To show the above conclusion by simulations, we choose the following two initial states: $$ x_{01}=[-25\, \, 50]^T $$ and $$ x_{02}=[4\, \, 8]^{T} $$. It is easy to see that the two initial states $$ x_{01} $$ and $$ x_{02} $$ are contained in the interior and the exterior of the region $$ \Omega $$ in (103), respectively. The numerical simulations are then carried out, and the results are shown in Figures 6-11, which denote the trajectories of system (94) under the switching line $$ l_1 $$ in (95) starting from the two initial states in the plane $$ \mathbb{R}^2 $$, the trajectories with respect to time $$ t $$, and switching path with respect to time $$ t $$, respectively. It can be seen from Figures 6 and 7 that the trajectory $$ x(t) $$ of system (94) goes to/into the region $$ \Omega $$ as $$ t\rightarrow +\infty $$. Therefore, these simulations show that the Conclusion $$ (ii) $$ of Theorem 1 is effective and practical.

Region stability of switched two-dimensional linear dissipative Hamiltonian systems with multiple equilibria

Figure 6. The trajectory of system (94) under the switching path $$ \sigma_1 $$ in relation to the switching line $$ l_1 $$ in the plane $$ \mathbb{R}^2 $$ starting from the initial state $$ x_{01} $$.

Region stability of switched two-dimensional linear dissipative Hamiltonian systems with multiple equilibria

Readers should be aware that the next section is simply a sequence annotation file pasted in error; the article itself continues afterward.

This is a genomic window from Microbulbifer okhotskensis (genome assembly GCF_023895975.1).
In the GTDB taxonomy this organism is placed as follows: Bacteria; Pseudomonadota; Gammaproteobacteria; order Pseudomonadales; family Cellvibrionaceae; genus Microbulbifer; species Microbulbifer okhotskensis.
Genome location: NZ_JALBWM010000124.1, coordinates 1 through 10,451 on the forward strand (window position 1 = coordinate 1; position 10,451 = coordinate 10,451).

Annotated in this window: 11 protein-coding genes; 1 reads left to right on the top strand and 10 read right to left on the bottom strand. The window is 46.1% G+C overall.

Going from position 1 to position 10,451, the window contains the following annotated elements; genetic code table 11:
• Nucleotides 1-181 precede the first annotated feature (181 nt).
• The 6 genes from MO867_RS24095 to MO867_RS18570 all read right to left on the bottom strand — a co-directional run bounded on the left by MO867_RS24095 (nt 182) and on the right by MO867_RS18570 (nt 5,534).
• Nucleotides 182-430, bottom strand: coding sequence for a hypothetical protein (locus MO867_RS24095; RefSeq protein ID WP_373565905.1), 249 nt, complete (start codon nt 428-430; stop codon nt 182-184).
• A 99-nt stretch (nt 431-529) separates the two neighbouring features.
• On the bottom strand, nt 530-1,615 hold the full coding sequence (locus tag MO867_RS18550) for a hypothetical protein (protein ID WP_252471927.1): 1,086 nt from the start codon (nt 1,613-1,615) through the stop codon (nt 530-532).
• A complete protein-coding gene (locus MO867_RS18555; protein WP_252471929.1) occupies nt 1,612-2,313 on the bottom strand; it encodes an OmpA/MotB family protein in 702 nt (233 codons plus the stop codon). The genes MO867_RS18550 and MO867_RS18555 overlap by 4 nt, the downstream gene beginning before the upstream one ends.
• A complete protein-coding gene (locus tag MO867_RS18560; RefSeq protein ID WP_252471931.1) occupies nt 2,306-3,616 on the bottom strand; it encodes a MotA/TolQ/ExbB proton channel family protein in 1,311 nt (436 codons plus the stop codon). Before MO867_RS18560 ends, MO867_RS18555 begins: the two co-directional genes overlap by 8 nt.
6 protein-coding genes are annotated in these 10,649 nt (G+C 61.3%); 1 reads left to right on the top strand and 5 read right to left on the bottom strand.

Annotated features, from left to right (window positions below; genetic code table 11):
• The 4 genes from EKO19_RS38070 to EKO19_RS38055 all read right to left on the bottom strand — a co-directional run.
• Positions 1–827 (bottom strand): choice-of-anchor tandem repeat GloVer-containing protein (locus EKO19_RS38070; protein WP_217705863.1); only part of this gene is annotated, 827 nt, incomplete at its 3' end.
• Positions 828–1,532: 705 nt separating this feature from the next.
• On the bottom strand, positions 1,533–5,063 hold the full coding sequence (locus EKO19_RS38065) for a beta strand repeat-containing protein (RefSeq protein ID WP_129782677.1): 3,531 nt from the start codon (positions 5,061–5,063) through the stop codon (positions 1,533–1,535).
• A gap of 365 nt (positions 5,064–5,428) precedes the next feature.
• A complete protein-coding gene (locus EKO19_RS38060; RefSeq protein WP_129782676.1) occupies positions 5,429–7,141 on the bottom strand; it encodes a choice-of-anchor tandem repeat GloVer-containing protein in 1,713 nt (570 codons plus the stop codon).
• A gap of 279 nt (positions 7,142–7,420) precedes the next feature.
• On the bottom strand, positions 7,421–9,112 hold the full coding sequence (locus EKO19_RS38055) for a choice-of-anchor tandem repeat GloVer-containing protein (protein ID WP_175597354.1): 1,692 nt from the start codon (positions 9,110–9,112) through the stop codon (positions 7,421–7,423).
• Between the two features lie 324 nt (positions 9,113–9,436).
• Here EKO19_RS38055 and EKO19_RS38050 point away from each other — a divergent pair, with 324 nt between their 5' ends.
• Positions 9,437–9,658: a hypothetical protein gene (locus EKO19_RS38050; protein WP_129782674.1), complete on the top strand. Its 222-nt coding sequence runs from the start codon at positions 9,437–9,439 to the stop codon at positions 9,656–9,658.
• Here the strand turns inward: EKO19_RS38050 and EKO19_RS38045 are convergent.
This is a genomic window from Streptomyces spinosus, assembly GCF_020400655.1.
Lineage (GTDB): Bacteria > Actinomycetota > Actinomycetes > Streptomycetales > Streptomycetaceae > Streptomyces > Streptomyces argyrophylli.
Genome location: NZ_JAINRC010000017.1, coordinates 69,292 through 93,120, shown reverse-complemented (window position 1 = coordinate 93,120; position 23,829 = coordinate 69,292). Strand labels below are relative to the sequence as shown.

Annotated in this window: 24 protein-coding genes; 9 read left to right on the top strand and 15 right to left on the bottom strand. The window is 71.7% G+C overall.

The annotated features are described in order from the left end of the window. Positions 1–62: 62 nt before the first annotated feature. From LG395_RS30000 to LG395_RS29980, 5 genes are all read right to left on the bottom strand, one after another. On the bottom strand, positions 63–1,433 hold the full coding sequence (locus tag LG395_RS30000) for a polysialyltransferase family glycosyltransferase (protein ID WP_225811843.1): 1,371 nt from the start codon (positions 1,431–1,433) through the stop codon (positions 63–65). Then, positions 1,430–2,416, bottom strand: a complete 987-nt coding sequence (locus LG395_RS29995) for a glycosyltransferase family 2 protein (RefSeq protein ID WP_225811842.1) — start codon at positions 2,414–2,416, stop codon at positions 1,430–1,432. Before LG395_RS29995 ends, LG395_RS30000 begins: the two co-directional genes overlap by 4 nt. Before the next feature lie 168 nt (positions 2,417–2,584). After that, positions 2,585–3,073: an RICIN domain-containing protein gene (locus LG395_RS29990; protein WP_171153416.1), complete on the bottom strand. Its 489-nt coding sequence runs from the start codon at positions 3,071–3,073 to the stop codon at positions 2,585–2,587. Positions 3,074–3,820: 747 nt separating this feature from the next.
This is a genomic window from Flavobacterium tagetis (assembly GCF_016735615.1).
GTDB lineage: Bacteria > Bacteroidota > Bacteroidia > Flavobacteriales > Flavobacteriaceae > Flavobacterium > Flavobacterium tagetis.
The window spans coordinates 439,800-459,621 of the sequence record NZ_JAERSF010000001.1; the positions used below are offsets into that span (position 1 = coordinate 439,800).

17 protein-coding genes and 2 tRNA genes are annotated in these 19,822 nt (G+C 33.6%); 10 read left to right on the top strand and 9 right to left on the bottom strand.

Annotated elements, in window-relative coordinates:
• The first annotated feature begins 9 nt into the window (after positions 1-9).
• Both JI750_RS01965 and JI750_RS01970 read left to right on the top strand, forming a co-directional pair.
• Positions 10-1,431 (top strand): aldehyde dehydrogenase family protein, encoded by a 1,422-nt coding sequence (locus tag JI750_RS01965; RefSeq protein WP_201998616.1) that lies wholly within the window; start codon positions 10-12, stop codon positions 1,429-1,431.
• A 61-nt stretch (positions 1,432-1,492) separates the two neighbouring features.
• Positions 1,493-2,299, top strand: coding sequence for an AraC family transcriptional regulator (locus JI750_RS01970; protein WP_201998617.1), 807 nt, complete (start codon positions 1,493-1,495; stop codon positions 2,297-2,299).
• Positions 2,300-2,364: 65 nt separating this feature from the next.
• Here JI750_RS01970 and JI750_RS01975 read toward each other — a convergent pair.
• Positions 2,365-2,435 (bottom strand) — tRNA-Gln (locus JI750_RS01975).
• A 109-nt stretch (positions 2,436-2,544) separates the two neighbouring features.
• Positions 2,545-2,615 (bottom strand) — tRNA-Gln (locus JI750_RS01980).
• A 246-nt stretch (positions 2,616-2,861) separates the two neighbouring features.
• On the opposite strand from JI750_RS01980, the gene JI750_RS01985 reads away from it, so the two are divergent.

Figure 7. The trajectory of system (94) under the switching path $$ \sigma_2 $$ in relation to the switching line $$ l_1 $$ in the plane $$ \mathbb{R}^2 $$ starting from the initial state $$ x_{02} $$.

Region stability of switched two-dimensional linear dissipative Hamiltonian systems with multiple equilibria

Figure 8. The trajectory of system (94) under the switching path $$ \sigma_1 $$ in relation to the switching line $$ l_1 $$ starting from the initial state $$ x_{01} $$ with respect to time $$ t $$.

Region stability of switched two-dimensional linear dissipative Hamiltonian systems with multiple equilibria

Figure 9. The trajectory of system (94) under the switching path $$ \sigma_2 $$ in relation to the switching line $$ l_1 $$ starting from the initial state $$ x_{02} $$ with respect to time $$ t $$.

Region stability of switched two-dimensional linear dissipative Hamiltonian systems with multiple equilibria

Figure 10. The response of the switching path $$ \sigma_1 $$ in relation to the switching line $$ l_1 $$ with respect to time $$ t $$.

Region stability of switched two-dimensional linear dissipative Hamiltonian systems with multiple equilibria

Figure 11. The response of the switching path $$ \sigma_2 $$ in relation to the switching line $$ l_1 $$ with respect to time $$ t $$.

Example 2Consider a switched linear Hamiltonian system with two subsystems as follows.

$$ \begin{equation} \left\{ \begin{array}{l} \dot x=[J_{i}-R_{i}]\nabla H_{i}\big(x\big), \\ x(0)=x_0, \end{array}\right.\; \; {\rm for\; all}\; t{\geqslant} 0, \; i=1, \, 2, \end{equation} $$